5 Surgical Treatment Options For Sleep Apnea
Sleep apnea is a severe condition that you shouldn’t ignore. The most common symptoms you might experience include snoring loudly and waking up still feeling tired despite sleeping for seven to eight hours each night. Unrestful sleep is caused by the intermittent breathing disruptions experienced by a person suffering from this condition. You may notice that you wake up at night gasping for air, or your sleeping companion might observe that there are instances when you stop breathing while you’re in deep slumber.
Severe health consequences may be linked to sleep apnea. There’s a high possibility of developing metabolic issues, high blood pressure, acid reflux, and even heart problems. There are nonsurgical ways to help manage this sleeping condition, such as maintaining a healthy weight and lifestyle, altering sleeping positions, or using clunky sleeping apparatus.
Some opt to have surgical treatments for a more permanent remedy. Here are five standard surgical treatment options for people who suffer from sleep apnea:
Uvuloplasty is a surgical procedure involving the uvula, the small dangling bell-like flesh at the end of your throat. This kind of surgery, which may include taking out a portion of the whole uvula, is ideal for those with moderate sleep apnea due to airflow obstructions in this part of the throat.
Uvuloplasty is a simple procedure that your doctor can perform in the clinic under local anesthesia. Upon diagnosis, your physician will look at the size and length of your uvula and determine if they are causing your sleep problems. If so, your doctor may suggest this type of operation. It will involve modification or excision of that hanging bell-like flesh causing your sleep apnea.
There’s no need to be anxious because this procedure is relatively safe, especially if you choose a doctor who specializes and has a long experience in this kind of procedure. Uvuloplasty surgery may take around 30 minutes, but your healing period may take about seven to ten days. After the surgery, you could feel pain, and you’ll be on a soft diet for several days. The discomfort is a small sacrifice to eliminate the many severe conditions, and possibly even death, associated with sleep apnea in adults.
2. Nasal Surgery
Sleep apnea sufferers who experience chronic night-time nasal congestion and even nasal obstructions during the day are likely candidates for nasal surgery. Doctors may require patients to go under the knife to remove whatever is causing a nasal blockage that’s already affecting a person’s ability to achieve restful sleep and maybe even perform day-to-day functions.
Nasal surgery might involve fixing obstruction problems in the nasal valve, septum, or turbinate. The most common nasal operations are turbinate reduction and septoplasty. The objective of nasal surgery is the same as that of uvuloplasty, and that’s to remove whatever is blocking the airflow so you’ll have the deep and sound sleep that your body needs.
3. Pillar Procedure
Another surgical approach for mild to moderate cases of sleep apnea is the pillar procedure. This minimally invasive method entails putting three polyester-rod implants in your soft palate. The primary objective of this surgical procedure is to ease snoring and relaxation of tissues in the throat area, which may be responsible for sleep disruptions.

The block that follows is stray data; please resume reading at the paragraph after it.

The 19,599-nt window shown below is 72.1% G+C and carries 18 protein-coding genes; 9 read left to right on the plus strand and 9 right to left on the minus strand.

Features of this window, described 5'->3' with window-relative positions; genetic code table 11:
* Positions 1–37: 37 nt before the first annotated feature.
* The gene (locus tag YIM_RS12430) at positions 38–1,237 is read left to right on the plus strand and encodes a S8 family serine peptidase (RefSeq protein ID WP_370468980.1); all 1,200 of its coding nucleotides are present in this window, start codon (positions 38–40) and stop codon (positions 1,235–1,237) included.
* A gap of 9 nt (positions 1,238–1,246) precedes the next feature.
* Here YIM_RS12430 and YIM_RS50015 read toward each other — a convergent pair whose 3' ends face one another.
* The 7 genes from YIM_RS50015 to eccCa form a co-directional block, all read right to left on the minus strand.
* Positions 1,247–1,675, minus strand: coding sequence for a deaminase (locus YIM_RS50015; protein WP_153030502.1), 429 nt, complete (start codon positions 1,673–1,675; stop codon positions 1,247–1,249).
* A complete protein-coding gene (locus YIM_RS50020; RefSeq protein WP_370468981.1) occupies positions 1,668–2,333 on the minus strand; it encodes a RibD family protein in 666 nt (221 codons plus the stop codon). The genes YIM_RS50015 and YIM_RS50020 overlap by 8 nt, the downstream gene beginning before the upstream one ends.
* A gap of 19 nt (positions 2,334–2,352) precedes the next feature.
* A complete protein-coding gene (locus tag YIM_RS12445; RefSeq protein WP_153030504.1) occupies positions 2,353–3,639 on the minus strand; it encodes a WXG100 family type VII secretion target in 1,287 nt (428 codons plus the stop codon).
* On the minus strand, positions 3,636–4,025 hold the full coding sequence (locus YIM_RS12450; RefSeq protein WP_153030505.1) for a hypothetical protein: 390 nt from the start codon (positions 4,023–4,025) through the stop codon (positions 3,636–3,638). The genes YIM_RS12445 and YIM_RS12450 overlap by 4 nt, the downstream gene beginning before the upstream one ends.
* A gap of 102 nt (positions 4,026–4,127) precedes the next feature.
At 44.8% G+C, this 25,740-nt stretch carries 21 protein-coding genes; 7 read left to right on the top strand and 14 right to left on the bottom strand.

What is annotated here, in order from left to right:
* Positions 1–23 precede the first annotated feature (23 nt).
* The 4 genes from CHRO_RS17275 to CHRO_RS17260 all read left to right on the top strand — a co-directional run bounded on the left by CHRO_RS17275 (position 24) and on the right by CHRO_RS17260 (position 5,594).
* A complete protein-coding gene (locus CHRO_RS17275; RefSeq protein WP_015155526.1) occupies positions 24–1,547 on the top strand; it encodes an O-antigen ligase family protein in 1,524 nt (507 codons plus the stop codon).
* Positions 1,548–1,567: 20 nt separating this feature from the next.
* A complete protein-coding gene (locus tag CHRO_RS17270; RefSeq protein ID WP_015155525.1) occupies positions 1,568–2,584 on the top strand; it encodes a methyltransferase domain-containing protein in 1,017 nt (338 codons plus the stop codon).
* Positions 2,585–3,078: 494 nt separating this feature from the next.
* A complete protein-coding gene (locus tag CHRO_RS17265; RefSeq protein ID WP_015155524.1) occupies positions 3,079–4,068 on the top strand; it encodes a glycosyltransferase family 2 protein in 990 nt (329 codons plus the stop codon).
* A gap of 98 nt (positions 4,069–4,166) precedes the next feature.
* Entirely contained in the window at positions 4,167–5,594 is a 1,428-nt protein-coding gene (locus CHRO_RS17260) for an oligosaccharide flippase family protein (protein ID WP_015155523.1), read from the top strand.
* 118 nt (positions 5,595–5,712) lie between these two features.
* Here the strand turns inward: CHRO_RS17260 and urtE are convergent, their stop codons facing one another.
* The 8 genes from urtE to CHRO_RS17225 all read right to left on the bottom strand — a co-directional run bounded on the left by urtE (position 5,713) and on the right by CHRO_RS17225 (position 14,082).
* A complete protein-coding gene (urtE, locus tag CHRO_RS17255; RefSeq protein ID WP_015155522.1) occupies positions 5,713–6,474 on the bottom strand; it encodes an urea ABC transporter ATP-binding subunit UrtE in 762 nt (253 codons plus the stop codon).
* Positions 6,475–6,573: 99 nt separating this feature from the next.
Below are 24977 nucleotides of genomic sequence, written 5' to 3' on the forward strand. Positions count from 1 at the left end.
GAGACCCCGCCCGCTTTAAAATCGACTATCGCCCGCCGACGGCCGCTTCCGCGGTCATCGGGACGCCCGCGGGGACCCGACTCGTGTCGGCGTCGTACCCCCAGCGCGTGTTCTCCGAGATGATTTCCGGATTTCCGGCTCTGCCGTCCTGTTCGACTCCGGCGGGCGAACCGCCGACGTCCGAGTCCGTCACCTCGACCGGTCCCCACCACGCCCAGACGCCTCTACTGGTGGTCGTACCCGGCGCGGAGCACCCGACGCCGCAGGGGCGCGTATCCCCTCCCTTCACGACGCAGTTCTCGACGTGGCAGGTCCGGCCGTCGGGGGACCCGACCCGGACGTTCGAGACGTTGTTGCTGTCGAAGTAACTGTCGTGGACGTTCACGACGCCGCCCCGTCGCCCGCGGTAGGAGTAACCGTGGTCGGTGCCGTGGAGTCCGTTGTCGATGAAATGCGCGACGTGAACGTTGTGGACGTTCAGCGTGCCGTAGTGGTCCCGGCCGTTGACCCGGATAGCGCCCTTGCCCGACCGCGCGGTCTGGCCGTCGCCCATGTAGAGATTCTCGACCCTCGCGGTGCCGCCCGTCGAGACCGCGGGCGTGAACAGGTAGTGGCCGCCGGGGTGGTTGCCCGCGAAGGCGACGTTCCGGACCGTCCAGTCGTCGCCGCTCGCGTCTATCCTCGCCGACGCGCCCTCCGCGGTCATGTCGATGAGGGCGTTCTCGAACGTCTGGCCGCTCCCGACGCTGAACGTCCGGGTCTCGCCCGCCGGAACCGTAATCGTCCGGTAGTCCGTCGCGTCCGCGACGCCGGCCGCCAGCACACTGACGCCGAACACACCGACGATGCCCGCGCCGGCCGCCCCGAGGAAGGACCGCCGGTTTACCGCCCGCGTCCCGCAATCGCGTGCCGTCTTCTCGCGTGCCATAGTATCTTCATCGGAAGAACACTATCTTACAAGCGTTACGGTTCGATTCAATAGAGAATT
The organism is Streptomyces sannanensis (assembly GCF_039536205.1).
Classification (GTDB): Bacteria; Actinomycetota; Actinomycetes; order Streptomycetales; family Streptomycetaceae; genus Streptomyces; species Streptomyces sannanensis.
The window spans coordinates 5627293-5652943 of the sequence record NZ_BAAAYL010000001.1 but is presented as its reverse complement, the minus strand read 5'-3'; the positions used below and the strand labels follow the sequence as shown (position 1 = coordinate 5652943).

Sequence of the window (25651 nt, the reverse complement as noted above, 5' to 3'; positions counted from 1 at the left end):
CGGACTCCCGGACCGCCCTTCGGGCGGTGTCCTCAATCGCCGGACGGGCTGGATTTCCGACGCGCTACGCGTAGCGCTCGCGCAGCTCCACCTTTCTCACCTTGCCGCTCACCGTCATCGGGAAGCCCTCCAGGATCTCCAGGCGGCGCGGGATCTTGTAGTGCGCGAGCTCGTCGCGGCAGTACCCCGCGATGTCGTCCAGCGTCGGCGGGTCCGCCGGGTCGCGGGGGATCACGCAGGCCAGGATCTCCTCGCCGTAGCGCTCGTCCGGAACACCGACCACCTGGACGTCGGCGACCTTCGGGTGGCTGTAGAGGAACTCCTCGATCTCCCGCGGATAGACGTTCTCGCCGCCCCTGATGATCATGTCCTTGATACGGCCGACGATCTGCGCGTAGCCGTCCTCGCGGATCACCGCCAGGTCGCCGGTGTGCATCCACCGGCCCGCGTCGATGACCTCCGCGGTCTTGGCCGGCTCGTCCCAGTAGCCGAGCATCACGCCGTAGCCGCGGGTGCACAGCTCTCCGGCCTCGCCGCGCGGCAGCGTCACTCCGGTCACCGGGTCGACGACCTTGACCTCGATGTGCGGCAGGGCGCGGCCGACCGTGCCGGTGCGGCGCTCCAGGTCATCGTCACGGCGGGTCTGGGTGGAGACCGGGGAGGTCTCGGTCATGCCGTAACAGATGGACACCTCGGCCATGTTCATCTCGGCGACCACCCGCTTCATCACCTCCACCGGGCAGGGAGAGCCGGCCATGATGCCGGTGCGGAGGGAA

Since it’s a minor operation, it may not be ideal for people with severe sleep apnea or patients who are overweight or obese. Additionally, it takes a few months to get the full effect of the implant, which may cause a bit of discomfort to some people especially when they are swallowing food.
4. Maxillomandibular Advancement Surgery
Maxillomandibular advancement is a jaw surgery suggested for sleep apnea sufferers with jaw abnormalities or a severe obstructive sleeping disorder. Since this procedure involves moving forward parts of the upper and lower jaw away from the rest of the facial bones, doctors consider it a major surgery. This operation aims to expand the area behind the soft palate and the tongue to minimize airflow obstruction during sleep.
As mentioned earlier, this is a major operation, so you’ll be under general anesthesia, and it may take about six hours to complete. Since this will require manipulating parts of your jaw, the recovery period may take weeks. Also, more risks and complications are associated with this operation, such as infection, bleeding, and weakening of the jawbone. Because this is a highly invasive treatment, many people who opt to undergo the procedure have severe sleep apnea and jaw abnormalities.
Tracheostomy may be the last resort for those with severe obstructive sleep apnea. This surgical treatment involves creating a neck opening to enable plastic or a metal tube insertion. The tube will help you breathe and bypass whatever is obstructing your air passage.
Tracheostomy isn’t typically used to treat sleep apnea since other treatment works well. Medical practitioners typically reserve tracheostomy for morbidly obese sleep apnea sufferers or patients that are extremely sick.
The Bottom Line
Sleep apnea is the abnormality in breathing while sleeping. Having repeated stops and starts of breathing while you were sleeping is a potentially risky condition if left untreated. If you suffer from this condition, visit a doctor to know if there are therapies or devices that can help your sleep apnea problem improve.
If in any case that non-invasive therapies and devices don’t work for you, you may consider these five surgical treatment options discussed in this article. Some minimally invasive procedures can be done in a doctor’s office, while others require a highly invasive operation.